Wildlife deterrence is one part science and one part art.
In order to be effective at a site a deterrent must be selected or designed to address exactly how, when, where, and why wildlife utilize that site.
Deterrents are usually specific to one species or family. In other words, there is no deterrent that will be effective against all different kinds of birds.
An initial site evaluation is essential for any effective deterrent program.
Like most humans, wildlife want life to be comfortable and predictable. The more uncomfortable and unpredictable a deterrent program can make life for wildlife, the more successful the program will be.
The objective of any successful wildlife deterrent program is to always keep wildlife anxious and on edge.
More is not necessarily better as far as employment of only several wildlife deterrents goes. Wildlife, and especially birds, usually get used (become habituated) to a deterrent if continuously presented in one fashion. E.g., move propane cannons around, reposition them, and /or adjust firing time or sequence.
Remember that many forms of wildlife, especially mammals, are active at night.
Habitat modification can be a very powerful deterrent. Care must be taken to not create a significant attractant for other wildlife in the process.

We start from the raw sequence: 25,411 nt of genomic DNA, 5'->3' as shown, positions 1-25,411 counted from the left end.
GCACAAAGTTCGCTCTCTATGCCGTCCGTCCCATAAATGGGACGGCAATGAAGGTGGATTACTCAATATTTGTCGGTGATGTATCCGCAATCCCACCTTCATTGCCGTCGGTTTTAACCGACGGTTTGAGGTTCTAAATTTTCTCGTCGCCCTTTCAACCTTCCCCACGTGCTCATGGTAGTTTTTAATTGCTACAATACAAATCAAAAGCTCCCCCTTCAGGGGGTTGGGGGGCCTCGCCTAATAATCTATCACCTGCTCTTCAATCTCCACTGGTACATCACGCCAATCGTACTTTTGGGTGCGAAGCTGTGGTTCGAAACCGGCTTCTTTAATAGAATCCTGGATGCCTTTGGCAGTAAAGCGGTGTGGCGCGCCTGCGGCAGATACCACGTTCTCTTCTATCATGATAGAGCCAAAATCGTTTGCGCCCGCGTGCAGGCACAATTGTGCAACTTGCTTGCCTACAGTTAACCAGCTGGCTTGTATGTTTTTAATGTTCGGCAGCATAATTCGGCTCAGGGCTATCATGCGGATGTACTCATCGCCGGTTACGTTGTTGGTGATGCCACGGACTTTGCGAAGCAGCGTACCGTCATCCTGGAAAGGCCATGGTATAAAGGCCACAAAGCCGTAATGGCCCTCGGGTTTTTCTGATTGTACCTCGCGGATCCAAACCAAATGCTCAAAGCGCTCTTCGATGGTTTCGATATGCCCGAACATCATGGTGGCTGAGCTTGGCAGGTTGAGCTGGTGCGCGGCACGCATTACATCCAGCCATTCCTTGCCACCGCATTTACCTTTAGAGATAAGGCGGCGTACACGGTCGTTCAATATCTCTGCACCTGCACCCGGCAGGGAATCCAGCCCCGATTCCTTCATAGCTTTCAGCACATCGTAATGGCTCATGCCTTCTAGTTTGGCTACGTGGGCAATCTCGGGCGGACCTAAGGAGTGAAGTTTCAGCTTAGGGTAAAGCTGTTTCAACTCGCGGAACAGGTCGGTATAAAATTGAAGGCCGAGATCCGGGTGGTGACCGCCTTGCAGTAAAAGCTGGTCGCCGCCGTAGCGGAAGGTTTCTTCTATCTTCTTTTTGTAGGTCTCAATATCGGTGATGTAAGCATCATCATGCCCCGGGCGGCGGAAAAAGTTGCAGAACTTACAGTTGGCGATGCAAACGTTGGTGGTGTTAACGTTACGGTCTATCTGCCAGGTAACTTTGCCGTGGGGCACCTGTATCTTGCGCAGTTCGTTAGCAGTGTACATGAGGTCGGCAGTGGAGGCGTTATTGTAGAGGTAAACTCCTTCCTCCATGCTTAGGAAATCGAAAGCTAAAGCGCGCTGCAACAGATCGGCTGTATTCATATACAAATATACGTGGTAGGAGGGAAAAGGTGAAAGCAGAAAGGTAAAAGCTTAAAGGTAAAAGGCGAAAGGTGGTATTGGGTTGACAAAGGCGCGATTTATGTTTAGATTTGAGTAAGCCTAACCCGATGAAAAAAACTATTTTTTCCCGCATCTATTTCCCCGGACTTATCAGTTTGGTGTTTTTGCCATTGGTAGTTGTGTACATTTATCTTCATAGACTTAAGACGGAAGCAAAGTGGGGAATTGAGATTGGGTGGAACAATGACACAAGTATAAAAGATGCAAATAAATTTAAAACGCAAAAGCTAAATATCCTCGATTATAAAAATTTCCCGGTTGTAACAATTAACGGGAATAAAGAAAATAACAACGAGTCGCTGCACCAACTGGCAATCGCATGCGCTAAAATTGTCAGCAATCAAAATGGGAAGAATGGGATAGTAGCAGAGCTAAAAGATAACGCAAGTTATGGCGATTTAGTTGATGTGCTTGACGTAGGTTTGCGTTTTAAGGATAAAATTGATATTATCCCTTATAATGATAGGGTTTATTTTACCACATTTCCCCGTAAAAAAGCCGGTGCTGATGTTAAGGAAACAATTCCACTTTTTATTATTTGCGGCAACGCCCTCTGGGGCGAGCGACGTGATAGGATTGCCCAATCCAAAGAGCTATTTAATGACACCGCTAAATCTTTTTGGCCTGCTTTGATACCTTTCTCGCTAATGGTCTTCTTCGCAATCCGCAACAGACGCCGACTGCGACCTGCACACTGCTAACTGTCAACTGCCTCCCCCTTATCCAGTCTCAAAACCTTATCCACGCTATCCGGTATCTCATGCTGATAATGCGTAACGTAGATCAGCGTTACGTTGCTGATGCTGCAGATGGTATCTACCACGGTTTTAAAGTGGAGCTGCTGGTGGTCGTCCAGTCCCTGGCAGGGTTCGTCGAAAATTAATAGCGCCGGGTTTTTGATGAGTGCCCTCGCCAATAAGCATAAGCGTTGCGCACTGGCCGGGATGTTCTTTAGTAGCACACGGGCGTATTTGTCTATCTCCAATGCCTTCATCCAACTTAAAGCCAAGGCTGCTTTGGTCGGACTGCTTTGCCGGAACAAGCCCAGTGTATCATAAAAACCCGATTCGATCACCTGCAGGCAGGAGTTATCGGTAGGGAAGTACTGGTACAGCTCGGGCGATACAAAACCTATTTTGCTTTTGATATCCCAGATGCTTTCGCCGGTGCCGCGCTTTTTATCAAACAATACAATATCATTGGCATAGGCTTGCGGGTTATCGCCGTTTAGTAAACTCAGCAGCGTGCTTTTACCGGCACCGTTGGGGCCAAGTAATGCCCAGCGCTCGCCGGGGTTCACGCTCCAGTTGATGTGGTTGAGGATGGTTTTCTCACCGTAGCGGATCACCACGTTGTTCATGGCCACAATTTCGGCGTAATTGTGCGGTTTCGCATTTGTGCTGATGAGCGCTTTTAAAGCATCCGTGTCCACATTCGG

The old adage “An ounce of prevention is worth a pound of cure” applies to wildlife control. It is much easier to prevent wildlife from using a site in the first place, rather than try to get rid of them once they have become established at the site.
Human presence can often be an effective deterrent.
A mated pair of Canada Geese can be very difficult to deter, especially if nesting. Try to slowly position yourself between the two birds. If the pair are together, try positioning one person equidistant on either side of and walking slowly towards the pair. This greatly heightens the anxiety of the birds, often causing them to fly off.
A flock of gulls can usually be made to fly off by slowly raising both arms up and down, as if one were trying to fly.
The more varied deterrent tools in your tool-box, the better!